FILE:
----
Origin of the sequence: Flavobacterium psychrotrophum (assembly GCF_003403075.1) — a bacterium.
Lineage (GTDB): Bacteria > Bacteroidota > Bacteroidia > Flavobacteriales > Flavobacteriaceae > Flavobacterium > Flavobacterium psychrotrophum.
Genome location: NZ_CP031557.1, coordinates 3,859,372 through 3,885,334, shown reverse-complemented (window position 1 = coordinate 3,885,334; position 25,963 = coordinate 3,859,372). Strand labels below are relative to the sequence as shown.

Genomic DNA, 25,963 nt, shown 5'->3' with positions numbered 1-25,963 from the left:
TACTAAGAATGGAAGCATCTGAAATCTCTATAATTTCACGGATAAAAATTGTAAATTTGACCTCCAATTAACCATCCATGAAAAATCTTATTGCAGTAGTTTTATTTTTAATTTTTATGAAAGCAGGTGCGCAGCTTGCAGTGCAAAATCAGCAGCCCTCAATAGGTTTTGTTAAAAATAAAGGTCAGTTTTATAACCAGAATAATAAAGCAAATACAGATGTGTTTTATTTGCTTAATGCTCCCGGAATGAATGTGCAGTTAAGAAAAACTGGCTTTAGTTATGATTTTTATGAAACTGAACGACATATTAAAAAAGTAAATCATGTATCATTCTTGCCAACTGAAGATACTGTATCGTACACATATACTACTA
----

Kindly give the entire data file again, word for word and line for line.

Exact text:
Origin of the sequence: Flavobacterium psychrotrophum (assembly GCF_003403075.1) — a bacterium.
Lineage (GTDB): Bacteria > Bacteroidota > Bacteroidia > Flavobacteriales > Flavobacteriaceae > Flavobacterium > Flavobacterium psychrotrophum.
Genome location: NZ_CP031557.1, coordinates 3,859,372 through 3,885,334, shown reverse-complemented (window position 1 = coordinate 3,885,334; position 25,963 = coordinate 3,859,372). Strand labels below are relative to the sequence as shown.

Genomic DNA, 25,963 nt, shown 5'->3' with positions numbered 1-25,963 from the left:
TACTAAGAATGGAAGCATCTGAAATCTCTATAATTTCACGGATAAAAATTGTAAATTTGACCTCCAATTAACCATCCATGAAAAATCTTATTGCAGTAGTTTTATTTTTAATTTTTATGAAAGCAGGTGCGCAGCTTGCAGTGCAAAATCAGCAGCCCTCAATAGGTTTTGTTAAAAATAAAGGTCAGTTTTATAACCAGAATAATAAAGCAAATACAGATGTGTTTTATTTGCTTAATGCTCCCGGAATGAATGTGCAGTTAAGAAAAACTGGCTTTAGTTATGATTTTTATGAAACTGAACGACATATTAAAAAAGTAAATCATGTATCATTCTTGCCAACTGAAGATACTGTATCGTACACATATACTACTA